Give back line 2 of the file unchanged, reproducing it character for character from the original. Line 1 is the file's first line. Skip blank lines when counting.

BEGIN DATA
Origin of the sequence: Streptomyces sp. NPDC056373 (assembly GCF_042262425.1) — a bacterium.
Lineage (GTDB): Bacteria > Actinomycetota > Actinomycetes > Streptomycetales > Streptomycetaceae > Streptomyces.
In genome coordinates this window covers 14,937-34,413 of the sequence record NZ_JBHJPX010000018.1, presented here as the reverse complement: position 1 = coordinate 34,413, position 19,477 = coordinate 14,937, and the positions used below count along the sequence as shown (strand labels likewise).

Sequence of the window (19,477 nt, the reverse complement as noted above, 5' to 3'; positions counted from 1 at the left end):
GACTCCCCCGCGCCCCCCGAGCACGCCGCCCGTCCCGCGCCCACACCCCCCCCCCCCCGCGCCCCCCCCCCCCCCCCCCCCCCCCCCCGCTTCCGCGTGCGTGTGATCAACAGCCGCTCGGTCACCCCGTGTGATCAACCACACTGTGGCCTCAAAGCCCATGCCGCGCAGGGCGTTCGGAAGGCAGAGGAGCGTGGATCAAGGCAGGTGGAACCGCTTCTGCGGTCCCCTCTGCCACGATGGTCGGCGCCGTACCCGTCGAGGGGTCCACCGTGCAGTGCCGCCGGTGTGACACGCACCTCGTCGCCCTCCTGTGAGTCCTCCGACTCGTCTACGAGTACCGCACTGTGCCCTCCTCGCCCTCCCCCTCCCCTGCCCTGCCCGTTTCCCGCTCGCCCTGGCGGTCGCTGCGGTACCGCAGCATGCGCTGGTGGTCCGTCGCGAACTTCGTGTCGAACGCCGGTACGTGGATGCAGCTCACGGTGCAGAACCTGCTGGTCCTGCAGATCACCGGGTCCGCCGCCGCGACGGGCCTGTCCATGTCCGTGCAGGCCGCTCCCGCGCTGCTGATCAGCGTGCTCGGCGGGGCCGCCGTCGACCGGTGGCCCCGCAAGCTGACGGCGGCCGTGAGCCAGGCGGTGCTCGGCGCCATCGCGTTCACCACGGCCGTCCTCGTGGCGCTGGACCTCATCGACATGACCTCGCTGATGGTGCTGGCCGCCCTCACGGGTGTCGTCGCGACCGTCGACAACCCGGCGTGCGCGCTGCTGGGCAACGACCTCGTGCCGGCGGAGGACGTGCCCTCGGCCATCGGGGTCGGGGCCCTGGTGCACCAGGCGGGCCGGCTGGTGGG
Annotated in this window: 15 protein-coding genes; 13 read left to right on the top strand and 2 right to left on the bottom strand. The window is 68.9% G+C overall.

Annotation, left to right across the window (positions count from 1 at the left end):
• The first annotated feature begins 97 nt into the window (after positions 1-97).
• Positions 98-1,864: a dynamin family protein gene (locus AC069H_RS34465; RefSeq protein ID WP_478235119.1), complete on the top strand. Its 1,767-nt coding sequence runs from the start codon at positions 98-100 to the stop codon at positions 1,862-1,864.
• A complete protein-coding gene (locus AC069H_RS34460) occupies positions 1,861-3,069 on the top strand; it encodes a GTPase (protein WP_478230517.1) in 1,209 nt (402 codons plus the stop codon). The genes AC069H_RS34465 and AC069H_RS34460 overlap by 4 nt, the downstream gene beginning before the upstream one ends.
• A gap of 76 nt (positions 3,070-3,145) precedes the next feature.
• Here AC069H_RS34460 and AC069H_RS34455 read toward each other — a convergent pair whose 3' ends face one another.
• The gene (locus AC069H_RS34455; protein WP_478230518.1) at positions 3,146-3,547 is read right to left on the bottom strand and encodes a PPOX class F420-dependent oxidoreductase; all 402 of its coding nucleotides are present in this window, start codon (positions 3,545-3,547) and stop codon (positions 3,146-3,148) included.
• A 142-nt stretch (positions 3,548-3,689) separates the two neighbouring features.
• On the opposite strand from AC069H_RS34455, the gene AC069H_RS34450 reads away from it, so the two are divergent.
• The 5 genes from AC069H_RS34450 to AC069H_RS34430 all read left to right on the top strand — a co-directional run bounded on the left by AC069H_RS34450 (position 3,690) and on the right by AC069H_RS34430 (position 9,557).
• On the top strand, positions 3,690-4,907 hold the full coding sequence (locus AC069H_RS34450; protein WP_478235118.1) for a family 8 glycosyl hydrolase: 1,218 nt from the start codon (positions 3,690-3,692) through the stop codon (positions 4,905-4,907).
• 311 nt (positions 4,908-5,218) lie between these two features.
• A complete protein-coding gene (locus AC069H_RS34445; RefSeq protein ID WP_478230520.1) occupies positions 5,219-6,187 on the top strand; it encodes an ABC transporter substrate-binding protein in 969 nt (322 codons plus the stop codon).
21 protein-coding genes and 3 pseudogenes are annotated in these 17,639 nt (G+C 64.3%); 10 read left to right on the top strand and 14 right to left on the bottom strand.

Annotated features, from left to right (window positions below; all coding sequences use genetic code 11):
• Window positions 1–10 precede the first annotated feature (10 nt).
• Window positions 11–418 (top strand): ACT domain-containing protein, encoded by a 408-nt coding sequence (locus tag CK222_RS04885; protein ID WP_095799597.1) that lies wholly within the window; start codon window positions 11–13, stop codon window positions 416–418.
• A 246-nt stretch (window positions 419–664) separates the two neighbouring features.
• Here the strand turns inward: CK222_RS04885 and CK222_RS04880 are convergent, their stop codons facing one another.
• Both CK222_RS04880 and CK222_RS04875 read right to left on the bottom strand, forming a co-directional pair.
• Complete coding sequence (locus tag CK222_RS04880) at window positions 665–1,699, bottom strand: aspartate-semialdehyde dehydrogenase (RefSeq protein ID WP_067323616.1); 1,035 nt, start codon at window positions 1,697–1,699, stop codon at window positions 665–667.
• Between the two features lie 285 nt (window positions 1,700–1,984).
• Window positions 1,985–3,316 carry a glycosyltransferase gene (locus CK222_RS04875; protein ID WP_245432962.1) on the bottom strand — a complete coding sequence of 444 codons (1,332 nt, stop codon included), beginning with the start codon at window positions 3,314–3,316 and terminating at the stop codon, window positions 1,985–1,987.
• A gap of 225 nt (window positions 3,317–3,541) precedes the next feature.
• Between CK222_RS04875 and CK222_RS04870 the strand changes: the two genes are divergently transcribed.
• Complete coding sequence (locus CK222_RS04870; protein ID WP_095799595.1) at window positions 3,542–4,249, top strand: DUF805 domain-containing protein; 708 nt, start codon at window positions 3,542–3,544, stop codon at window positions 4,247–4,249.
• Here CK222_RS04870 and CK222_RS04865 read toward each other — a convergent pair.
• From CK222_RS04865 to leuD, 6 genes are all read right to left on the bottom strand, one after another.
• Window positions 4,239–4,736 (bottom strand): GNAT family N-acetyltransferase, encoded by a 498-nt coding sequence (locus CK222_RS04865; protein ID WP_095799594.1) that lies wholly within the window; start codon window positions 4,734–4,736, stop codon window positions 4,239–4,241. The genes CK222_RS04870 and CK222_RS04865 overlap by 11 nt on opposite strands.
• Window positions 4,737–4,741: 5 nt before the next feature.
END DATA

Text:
Lineage (GTDB): Bacteria > Actinomycetota > Actinomycetes > Streptomycetales > Streptomycetaceae > Streptomyces.